Mergers and acquisitions are some of the most difficult maneuvers to pull off in business.
Whether one is the CEO of a large multinational or a solopreneur looking to combine forces with another business, ensuring that one has all of his or her ducks in a row can be a daunting task.
From making sure that the company cultures are compatible with each other, to sorting out the leadership structure of one’s new enterprise, it seems there’s no end to the tasks that must be completed.
At DealRoom we help companies organizing their M&A process and here we have prepared a guide about all of the pieces one has to make sure fall into place during a merger.
1. Compare and analyze the corporate structures
Before executing the merger, the structure of each company needs to be carefully examined to determine the best procedure for merging with or acquiring the business.
So, for example, a corporation seeking to merge with an unincorporated sole proprietorship may prefer to structure the merger as an acquisition by the former of assets owned by the latter.
On the other hand, two corporations seeking to merge may prefer to create a new corporation in a consolidation deal, in which the new entity acquires all of the shares of the two pre-existing companies.
Be sure to take into account the many perspectives when crafting the legal structure of the merger.
Of course, the interests of all the stakeholders of the merging companies needs to be considered, lest the proposed merger be scuttled by an unhappy owner or shareholder.
Tax considerations often take center stage as well as inefficient deal structuring, both of which can have negative impacts on both companies.
2. Determine the leadership of the new company
Once the structural details of the current organizations and the proposed merged organization are sorted out, the leadership structure of the future company needs to be established.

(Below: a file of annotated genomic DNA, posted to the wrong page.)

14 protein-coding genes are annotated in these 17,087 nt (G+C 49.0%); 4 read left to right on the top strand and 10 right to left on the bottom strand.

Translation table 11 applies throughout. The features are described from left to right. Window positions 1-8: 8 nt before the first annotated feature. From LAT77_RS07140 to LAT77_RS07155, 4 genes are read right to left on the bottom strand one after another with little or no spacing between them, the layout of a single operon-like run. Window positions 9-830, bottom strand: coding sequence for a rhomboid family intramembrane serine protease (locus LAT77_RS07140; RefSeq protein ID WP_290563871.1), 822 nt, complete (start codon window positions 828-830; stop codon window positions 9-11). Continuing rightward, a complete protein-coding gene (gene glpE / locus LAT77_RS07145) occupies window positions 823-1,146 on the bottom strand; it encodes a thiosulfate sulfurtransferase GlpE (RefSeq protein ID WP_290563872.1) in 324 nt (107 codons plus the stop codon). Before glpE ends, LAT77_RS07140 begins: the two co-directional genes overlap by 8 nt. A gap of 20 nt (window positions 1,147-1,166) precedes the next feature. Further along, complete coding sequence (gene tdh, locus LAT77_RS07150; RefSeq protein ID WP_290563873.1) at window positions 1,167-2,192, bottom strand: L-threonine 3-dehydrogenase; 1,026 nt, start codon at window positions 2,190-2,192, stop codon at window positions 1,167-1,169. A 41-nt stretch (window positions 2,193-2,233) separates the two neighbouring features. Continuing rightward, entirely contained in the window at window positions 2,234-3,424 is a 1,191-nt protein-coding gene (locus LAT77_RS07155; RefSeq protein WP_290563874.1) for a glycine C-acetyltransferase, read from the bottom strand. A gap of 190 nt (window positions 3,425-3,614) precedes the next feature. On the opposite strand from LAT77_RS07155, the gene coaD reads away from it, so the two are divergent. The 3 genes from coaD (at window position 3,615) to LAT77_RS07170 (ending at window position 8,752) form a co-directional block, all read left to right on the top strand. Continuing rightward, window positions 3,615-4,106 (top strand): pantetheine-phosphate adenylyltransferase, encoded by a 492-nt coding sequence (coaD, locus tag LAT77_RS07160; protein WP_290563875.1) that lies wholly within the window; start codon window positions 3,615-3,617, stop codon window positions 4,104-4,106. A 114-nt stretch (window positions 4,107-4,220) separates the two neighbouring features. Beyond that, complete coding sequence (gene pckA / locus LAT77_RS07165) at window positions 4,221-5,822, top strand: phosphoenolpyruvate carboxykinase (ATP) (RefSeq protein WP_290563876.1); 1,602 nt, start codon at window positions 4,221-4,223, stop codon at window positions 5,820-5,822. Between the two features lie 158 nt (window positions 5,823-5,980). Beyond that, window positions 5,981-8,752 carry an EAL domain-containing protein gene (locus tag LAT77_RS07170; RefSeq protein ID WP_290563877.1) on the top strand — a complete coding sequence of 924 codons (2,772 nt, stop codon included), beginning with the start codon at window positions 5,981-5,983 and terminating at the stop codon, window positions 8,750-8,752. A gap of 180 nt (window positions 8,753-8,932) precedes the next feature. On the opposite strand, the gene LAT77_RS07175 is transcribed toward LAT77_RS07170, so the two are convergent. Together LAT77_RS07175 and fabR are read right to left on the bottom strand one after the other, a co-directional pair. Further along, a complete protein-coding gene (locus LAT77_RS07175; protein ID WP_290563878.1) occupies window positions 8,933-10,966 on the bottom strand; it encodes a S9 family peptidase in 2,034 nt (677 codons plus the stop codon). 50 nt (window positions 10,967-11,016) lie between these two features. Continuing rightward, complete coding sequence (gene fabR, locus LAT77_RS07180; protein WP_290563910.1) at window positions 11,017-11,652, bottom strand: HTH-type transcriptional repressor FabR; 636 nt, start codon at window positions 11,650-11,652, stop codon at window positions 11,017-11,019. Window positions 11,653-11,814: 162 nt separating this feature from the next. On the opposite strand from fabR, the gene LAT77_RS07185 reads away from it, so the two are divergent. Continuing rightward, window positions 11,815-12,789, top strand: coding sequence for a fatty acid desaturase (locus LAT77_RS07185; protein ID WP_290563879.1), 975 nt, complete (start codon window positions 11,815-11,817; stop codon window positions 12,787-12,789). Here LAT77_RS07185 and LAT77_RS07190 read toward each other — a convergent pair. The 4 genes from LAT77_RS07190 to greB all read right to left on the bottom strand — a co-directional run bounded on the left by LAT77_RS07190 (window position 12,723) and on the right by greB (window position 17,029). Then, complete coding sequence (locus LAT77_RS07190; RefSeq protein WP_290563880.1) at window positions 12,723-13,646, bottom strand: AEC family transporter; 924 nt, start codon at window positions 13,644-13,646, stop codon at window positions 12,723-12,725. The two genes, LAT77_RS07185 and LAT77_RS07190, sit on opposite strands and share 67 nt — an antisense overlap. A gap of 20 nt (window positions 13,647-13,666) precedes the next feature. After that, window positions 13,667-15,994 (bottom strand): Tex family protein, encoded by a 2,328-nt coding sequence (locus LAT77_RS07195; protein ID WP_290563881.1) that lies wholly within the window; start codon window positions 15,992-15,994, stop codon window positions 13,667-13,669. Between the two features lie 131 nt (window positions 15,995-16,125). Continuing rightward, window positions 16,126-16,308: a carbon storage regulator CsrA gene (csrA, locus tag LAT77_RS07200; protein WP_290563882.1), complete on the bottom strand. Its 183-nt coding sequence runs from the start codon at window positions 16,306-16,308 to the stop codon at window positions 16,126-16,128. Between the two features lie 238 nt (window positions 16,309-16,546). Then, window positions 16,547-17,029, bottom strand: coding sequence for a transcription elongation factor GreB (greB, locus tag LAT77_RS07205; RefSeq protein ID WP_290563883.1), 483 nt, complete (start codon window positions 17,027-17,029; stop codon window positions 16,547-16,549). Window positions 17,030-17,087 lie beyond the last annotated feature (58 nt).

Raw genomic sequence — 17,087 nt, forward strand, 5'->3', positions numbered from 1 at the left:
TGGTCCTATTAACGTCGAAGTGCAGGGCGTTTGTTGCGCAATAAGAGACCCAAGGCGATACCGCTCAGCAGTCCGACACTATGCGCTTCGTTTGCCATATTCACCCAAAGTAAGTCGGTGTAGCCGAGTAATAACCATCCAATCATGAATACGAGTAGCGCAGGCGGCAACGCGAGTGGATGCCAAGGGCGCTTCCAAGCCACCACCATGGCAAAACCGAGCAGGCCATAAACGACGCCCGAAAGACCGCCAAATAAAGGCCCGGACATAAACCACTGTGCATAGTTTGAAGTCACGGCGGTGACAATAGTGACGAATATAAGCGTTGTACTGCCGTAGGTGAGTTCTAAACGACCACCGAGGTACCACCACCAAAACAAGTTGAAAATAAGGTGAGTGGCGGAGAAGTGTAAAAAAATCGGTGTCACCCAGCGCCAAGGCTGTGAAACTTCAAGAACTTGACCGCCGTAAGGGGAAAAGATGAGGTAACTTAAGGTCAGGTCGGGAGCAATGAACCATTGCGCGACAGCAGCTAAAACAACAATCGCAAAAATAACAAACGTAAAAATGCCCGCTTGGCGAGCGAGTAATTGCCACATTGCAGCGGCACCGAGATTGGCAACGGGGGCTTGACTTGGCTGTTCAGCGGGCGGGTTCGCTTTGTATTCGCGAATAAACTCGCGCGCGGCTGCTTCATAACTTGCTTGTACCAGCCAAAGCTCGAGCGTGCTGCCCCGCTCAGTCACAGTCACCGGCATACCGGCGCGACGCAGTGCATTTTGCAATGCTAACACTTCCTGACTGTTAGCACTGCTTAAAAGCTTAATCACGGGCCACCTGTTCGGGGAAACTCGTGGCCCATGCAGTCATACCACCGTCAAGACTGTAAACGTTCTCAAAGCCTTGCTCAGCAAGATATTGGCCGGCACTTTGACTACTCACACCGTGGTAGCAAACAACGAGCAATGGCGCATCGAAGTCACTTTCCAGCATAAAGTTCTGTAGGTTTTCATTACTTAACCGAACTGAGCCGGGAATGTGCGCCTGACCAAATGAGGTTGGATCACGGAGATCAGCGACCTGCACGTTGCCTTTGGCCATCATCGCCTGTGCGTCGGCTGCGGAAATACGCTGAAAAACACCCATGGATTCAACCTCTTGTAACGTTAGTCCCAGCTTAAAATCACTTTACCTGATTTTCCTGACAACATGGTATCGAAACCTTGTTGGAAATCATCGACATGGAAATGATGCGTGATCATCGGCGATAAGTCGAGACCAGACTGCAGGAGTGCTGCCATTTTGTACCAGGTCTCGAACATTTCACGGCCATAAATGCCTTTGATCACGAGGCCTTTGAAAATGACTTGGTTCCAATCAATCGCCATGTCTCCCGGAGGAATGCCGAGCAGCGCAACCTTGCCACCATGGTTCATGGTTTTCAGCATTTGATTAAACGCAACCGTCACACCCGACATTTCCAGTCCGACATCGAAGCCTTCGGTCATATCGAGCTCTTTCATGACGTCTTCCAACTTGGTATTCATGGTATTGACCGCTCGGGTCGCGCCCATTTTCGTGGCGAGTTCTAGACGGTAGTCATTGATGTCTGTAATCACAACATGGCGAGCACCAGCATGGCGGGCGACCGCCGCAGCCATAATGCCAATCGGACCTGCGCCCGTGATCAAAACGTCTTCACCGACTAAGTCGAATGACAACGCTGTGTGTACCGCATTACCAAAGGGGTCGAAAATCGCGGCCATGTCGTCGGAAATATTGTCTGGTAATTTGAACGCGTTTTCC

This can be a fraught subject as, frequently, the leaders of both companies wish to take charge of the new company.
Unless the leadership of both firms is already aligned with what the new company will look like, one may need to have conversations regarding who will take the reins of the merged firm.
In addition to determining who will lead the new company, the leadership structure will need to be determined. If the merged entity is a corporation, a board of directors will need to be appointed and officers elected.
The managerial reporting structure will also need to be created.
This, too, can be a difficult subject as the new organizational chart may run contrary to one or both of the old companies’ cultures.
3. Compare the company cultures
Company culture is a bit of an intangible factor, but that doesn’t make it any less important. Companies, like families, have internal dynamics that can lend themselves well to a merger or make one extraordinarily difficult.
Before taking on a new firm, spend time at the offices of the company talking to the founder and any employees he or she might have.
Gauge how open to change the members of the merging company are, how willing they are to work under new leadership, and how easy they are to work with in general.
4. Determine the branding of the new company
The branding of the new company takes center stage after the merger. Pay close attention to how one wants to market the new company, post-merger.
- Will it retain the branding of one of the merged companies?
- Will it use a combination of the branding components of the previous companies?
- Or will it employ an entirely new brand?
Similar to the leadership question, the method of branding the new company can bring out a lot of emotions in the leaders and employees of the former companies.
They might see a changed branding choice as a negative comment about their former firm or as an indication that what’s actually happening is an acquisition of some sort.
5. Analyze all financial positions
It goes without saying that a careful analysis of the financials of the company being merged with another must be undertaken well in advance of any action.